Soy milk and other soy products contain soy isoflavones, a type of phytoestrogen that might mimic the effect of human estrogen in the human body. Some medical studies have linked soy isoflavone consumption with reduced male fertility, while other scientific research has concluded that soy has no effect on male fertility. No scientific evidence has associated soy milk with sterility in men.
Soy products are the richest dietary source of isoflavones, a type of plant compound with impacts similar to the female sex hormone estrogen in the human body, according to the Linus Pauling Institute at Oregon State University. Isoflavones bind to estrogen receptors in the reproductive organs and in the heart, liver, brain and bones. In some receptors, isoflavones cause the same metabolic effects as estrogen, but in others, soy isoflavones block estrogen and cause an anti-estrogen effect. Soy isoflavones are the subject of scientific interest because a better understanding of how soy isoflavones create estrogenic and anti-estrogenic effects might lead to solutions for estrogen-related health conditions, including breast and uterine cancer and osteoporosis.
Consuming soy foods was linked to markedly lower sperm concentration in the results of a study published in the April 2008 issue of the journal "Human Reproduction." Researchers from the Harvard School of Public Health and Harvard Medical School queried 99 men who had come to the Massachusetts General Hospital Fertility Clinic regarding their consumption of soy foods over the course of three months. The Harvard researchers determined that the men who had consumed the highest amounts of soy foods had 41 million sperm per milliliter fewer than those who consumed no soy products. Sperm motility and morphology were unaffected by the reduced sperm count, and no subject of the study was sterile.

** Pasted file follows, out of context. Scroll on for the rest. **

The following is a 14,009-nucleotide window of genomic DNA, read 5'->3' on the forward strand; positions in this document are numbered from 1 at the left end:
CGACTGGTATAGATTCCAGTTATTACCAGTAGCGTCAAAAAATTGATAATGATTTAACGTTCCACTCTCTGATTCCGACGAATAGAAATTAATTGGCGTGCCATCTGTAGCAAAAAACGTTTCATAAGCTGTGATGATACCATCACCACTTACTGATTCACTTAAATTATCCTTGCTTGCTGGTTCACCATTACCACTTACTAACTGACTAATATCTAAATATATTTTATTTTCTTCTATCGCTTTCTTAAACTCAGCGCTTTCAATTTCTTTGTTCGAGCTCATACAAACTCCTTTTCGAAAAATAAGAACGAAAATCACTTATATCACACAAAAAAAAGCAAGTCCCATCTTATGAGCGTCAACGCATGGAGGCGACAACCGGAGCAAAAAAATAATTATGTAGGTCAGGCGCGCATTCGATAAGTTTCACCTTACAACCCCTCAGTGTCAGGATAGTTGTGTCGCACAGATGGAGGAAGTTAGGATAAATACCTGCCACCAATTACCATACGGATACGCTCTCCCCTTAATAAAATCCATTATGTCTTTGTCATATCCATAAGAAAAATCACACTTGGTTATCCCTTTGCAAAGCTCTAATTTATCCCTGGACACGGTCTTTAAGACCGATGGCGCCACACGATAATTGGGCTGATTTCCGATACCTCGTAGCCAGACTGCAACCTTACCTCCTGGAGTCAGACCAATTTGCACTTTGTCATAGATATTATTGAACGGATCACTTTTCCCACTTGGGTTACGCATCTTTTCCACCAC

Consuming soy products has no impact on the male sex hormone testosterone, according to a 2008-2009 study published in the American Society for Reproductive Medicine's journal "Fertility and Sterility." A team of researchers from the University of Minnesota, University of Rochester Medical Center and Loma Linda University conducted an extensive meta-analysis of dozens of clinical studies involving soy isoflavones and isoflavone extracts from soy and red clover, which has similar properties. The research team concluded that soy consumption has no significant effect on either total testosterone levels or the amount of bioavailable testosterone circulating for use in the body. Sterility was not in any way implicated in the studies reviewed.
Considerations and Warnings
The New York University Langone Medical Center advises that men with infertility or sexual dysfunction avoid consuming soy products. Consuming large quantities of soy might interfere with certain medications, including the anticoagulent warfarin and the anti-tumor drug tamoxifen, according to the Linus Pauling Institute at Oregon State University. Soy also might contribute to the growth of breast cancer tumors in women. Consult your physician before changing your diet to include large amounts of soy milk consumption or before taking soy isoflavone supplements.